Sometimes only select employees qualify for paid leave. Many companies only offer paid bereavement leave to their full-time employees. Some also require full-time employees to serve a probation period, such as three months of continuous employment with the company, before claiming paid bereavement leave. Part-time workers, independent contractors and new hires can still usually take bereavement leave, but their companies may not offer paid leave.
Determine whether your company requires you to save and submit documents, such as funeral programs, when you return. If your company requires these documents, let your manager know if you are not attending the funeral.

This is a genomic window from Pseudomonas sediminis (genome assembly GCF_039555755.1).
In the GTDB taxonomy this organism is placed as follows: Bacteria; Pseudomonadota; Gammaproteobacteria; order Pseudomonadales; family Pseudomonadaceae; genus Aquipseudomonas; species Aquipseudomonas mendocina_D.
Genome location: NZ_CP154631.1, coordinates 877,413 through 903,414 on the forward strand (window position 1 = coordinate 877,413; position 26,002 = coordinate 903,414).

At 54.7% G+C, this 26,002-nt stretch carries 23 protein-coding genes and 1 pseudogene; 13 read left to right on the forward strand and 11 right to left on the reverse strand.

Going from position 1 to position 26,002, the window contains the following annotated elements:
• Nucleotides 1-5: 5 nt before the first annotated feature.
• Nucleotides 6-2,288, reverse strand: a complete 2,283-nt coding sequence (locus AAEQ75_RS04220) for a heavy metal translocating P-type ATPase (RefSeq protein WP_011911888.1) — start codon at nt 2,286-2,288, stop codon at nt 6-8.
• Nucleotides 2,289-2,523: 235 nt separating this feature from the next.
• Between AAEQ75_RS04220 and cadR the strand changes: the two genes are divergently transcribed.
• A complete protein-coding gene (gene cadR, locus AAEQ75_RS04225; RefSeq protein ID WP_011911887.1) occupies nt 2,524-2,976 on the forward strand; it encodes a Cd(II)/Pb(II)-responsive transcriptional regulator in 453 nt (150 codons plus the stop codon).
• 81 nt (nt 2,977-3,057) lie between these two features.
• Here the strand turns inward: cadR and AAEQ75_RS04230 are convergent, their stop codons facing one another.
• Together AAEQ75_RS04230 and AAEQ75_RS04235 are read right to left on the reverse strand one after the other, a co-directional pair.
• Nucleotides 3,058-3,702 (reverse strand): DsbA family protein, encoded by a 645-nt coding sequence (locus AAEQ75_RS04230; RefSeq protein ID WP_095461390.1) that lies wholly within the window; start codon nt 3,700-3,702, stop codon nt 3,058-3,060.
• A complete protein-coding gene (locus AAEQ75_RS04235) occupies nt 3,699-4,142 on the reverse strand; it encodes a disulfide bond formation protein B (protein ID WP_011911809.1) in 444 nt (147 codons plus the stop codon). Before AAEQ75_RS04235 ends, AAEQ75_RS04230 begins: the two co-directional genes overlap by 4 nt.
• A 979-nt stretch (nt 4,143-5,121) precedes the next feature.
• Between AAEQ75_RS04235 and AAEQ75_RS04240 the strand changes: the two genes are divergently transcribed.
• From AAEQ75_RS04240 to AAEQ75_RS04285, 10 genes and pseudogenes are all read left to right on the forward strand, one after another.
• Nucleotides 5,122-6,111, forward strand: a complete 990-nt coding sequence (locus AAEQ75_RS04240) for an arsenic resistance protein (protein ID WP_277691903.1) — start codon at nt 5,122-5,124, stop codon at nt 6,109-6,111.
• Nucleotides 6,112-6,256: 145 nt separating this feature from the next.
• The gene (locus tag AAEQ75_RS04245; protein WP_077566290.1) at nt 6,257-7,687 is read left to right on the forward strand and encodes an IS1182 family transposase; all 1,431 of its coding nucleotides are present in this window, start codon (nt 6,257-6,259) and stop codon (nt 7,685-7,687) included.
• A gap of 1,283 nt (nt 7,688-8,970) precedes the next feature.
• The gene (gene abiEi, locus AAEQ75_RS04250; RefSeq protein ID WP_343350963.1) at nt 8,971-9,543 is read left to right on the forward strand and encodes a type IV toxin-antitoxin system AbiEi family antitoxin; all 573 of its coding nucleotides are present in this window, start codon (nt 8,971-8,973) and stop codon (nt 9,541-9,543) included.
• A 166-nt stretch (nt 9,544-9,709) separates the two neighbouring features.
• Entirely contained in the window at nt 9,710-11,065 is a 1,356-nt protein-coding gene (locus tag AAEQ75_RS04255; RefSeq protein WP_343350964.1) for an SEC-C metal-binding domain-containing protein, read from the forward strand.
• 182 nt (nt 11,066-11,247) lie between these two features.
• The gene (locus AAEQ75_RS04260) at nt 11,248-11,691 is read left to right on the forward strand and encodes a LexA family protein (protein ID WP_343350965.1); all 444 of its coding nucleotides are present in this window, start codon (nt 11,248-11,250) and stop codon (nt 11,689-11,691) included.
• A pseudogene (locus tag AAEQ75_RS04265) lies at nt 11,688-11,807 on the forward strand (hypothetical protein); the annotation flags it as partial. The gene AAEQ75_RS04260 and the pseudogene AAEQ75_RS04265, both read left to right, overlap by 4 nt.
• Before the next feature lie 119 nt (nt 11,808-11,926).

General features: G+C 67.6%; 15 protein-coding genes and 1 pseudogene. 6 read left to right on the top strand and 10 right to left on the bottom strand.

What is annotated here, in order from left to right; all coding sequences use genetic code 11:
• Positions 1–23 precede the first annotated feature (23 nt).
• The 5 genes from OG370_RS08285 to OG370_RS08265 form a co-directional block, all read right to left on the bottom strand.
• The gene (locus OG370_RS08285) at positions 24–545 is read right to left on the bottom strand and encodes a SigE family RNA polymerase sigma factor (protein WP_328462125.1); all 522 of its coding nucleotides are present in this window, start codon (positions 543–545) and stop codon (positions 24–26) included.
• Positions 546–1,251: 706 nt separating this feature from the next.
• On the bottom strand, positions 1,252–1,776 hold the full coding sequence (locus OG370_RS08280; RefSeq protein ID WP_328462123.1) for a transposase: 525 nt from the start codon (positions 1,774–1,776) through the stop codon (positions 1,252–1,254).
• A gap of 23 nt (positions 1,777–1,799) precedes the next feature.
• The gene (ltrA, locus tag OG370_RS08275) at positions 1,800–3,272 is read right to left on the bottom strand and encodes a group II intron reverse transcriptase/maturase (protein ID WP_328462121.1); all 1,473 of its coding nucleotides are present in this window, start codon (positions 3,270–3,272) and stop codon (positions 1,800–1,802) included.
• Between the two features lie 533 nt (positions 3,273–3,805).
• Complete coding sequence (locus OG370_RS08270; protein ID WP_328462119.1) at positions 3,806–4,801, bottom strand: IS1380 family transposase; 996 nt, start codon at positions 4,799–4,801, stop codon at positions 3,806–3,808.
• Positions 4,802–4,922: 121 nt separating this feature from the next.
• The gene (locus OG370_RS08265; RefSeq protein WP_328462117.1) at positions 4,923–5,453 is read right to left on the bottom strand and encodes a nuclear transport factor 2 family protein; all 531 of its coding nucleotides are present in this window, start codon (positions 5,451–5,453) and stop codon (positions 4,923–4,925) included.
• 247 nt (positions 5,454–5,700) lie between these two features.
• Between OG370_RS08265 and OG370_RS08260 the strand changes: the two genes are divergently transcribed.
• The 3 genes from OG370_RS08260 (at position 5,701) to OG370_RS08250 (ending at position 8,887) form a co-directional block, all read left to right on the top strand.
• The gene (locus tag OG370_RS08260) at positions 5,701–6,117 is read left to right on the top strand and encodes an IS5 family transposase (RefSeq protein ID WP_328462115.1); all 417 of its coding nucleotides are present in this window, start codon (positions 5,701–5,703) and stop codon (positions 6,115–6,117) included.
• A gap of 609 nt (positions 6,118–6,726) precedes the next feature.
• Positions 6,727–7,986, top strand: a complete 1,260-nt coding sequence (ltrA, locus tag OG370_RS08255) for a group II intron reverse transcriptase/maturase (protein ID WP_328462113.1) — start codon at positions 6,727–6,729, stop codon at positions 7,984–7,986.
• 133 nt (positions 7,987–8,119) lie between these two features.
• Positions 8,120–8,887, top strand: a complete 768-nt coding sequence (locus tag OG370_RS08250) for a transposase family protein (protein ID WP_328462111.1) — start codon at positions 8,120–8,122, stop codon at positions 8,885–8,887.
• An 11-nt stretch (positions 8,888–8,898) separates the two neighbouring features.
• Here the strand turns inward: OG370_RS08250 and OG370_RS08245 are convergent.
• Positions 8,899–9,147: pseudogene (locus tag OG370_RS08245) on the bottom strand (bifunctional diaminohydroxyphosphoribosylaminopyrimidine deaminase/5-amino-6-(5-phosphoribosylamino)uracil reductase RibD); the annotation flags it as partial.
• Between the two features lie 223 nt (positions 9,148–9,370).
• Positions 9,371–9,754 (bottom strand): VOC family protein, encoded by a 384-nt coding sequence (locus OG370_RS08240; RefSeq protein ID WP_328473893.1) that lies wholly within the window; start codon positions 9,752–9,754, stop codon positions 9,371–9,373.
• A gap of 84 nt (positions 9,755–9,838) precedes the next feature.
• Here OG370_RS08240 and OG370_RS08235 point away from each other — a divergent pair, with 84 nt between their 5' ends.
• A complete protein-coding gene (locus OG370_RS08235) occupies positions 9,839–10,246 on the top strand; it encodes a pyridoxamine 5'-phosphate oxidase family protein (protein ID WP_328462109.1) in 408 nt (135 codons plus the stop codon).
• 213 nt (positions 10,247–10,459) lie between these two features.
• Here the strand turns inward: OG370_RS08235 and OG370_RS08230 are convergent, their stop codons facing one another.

If the employee handbook does not note bereavement leave terms, discuss your circumstances with your supervisor or human resources department to learn how to proceed. Some businesses offer time off for bereaved employees but don’t have formal policies.
Ask for a signed copy of bereavement leave documentation rather than relying on verbal agreements. Documentation clearly detailing the terms of your bereavement leave minimizes confusion about your intended date of return and clarifies your entitlements.
Related: Documentation in the Workplace
3. Determine how much time off you want and make a timeline
Consider your responsibilities, your own mental health and your finances when determining how much time off you want to take. Many employees take a combination of bereavement leave and personal leave after the loss of a loved one. If your company has a generous paid leave policy, you might take an extended break. You could also use sick leave, vacation time or personal days.